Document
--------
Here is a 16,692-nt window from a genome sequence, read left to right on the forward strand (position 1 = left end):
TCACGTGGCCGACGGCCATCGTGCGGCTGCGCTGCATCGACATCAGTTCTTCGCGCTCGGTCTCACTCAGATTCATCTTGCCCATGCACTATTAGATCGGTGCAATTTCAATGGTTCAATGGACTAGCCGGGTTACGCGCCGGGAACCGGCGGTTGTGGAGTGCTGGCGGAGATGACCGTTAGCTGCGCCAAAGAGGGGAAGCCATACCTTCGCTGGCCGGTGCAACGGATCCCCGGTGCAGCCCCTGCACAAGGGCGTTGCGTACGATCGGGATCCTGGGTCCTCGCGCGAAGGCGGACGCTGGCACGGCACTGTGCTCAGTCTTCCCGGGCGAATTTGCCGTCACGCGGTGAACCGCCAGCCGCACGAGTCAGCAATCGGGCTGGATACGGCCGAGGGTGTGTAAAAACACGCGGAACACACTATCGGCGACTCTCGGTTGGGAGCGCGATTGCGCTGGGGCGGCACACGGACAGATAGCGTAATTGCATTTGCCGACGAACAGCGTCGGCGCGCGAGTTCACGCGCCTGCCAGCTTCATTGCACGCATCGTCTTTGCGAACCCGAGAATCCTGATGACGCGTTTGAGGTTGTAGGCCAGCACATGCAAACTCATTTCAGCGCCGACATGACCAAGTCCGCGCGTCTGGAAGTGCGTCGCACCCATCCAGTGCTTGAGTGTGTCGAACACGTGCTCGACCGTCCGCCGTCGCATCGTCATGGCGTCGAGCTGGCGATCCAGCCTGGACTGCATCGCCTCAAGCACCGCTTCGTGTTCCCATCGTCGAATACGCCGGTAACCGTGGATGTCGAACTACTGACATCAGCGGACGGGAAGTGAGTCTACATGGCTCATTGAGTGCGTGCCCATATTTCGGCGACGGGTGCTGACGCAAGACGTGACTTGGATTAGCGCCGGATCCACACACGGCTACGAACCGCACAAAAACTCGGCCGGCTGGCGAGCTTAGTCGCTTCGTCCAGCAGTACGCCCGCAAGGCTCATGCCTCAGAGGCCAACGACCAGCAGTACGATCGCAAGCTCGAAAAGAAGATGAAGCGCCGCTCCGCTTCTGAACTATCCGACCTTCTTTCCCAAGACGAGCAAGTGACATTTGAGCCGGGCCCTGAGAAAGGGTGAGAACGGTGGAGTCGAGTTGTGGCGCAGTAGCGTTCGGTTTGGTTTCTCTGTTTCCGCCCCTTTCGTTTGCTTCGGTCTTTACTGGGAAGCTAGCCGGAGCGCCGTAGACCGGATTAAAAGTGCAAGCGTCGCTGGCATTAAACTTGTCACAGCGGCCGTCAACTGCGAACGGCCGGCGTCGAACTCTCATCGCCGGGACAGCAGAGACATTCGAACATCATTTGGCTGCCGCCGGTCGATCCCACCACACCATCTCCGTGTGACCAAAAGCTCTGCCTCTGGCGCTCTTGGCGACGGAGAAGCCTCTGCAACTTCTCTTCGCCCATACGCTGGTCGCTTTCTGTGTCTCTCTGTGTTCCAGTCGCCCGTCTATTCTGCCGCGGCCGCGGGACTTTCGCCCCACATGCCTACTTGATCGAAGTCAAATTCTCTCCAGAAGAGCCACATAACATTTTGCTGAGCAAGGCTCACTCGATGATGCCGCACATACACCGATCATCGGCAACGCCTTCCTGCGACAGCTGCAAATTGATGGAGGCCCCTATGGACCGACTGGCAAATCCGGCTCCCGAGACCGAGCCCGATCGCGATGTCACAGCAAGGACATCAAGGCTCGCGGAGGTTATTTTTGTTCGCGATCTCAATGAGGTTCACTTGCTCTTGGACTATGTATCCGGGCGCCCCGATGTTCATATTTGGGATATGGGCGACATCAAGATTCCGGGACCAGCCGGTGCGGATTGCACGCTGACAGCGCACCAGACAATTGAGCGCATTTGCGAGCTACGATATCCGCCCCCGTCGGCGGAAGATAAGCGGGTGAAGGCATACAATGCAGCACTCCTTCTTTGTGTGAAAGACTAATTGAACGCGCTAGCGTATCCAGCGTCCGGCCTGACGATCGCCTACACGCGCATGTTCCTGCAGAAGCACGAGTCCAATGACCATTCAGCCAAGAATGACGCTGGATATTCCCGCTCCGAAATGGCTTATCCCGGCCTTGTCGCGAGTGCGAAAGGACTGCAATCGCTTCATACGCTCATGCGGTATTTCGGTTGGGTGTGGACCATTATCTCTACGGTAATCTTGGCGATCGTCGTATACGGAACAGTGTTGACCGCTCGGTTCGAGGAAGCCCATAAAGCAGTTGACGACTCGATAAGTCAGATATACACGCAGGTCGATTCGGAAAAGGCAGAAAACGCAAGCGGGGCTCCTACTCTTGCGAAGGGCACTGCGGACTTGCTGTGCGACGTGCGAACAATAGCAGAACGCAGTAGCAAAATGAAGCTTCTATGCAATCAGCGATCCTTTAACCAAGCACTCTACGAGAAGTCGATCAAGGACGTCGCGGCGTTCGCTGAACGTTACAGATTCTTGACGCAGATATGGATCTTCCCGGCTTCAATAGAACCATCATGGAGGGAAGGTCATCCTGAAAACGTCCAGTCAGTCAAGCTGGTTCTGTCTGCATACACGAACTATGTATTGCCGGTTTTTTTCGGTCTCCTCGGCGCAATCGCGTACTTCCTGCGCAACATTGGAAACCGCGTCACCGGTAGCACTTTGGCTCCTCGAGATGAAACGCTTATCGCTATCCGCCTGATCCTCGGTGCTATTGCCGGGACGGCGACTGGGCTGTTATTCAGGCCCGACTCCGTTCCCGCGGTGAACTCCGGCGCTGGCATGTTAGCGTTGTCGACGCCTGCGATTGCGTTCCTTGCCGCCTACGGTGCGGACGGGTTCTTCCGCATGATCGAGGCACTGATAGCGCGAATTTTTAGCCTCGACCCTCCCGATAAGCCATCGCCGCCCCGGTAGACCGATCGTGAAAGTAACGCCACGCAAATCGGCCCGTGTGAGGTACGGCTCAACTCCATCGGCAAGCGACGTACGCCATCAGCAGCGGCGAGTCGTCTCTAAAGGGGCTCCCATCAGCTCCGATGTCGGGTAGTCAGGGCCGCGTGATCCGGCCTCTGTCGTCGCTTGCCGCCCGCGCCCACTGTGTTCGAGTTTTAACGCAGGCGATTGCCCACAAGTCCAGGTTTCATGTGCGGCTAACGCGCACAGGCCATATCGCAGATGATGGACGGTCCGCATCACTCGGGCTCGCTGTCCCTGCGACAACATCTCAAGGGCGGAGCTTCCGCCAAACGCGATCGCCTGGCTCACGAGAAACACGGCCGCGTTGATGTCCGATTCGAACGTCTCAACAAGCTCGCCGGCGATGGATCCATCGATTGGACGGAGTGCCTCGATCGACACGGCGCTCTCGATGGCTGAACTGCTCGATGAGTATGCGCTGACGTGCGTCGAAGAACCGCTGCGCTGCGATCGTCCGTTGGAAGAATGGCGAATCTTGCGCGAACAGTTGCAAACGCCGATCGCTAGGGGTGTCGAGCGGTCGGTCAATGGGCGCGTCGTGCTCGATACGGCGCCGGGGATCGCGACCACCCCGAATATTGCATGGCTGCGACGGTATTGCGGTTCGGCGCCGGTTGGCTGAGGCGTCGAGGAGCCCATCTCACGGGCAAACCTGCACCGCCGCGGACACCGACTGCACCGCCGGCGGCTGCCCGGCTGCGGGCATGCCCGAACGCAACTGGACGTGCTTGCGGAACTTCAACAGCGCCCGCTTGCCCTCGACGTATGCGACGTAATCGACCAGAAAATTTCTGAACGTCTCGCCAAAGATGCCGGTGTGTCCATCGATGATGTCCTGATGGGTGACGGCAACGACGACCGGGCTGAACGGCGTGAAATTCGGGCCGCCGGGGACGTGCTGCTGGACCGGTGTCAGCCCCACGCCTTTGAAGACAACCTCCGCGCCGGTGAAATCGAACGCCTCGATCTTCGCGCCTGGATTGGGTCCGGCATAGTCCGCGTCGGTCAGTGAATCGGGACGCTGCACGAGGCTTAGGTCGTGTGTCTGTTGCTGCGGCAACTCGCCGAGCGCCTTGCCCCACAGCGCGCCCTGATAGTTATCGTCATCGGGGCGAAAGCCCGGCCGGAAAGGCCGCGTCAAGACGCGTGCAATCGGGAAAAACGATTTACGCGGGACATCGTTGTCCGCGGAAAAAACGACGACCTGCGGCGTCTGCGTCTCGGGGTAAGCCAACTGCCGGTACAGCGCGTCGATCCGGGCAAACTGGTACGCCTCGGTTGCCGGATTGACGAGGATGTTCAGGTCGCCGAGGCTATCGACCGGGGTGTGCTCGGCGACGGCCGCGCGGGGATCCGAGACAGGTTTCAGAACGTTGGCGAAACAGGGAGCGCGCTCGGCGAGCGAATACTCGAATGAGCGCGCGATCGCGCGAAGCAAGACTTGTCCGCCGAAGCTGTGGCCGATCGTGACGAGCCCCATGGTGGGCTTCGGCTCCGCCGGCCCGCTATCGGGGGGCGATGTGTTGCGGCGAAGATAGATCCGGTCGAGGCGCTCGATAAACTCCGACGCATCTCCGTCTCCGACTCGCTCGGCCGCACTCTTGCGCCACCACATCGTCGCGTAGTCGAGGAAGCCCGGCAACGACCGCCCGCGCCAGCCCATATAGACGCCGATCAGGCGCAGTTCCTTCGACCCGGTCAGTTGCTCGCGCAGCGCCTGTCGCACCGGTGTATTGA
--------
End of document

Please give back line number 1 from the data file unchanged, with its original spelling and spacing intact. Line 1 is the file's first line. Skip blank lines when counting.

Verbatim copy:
Here is a 16,692-nt window from a genome sequence, read left to right on the forward strand (position 1 = left end):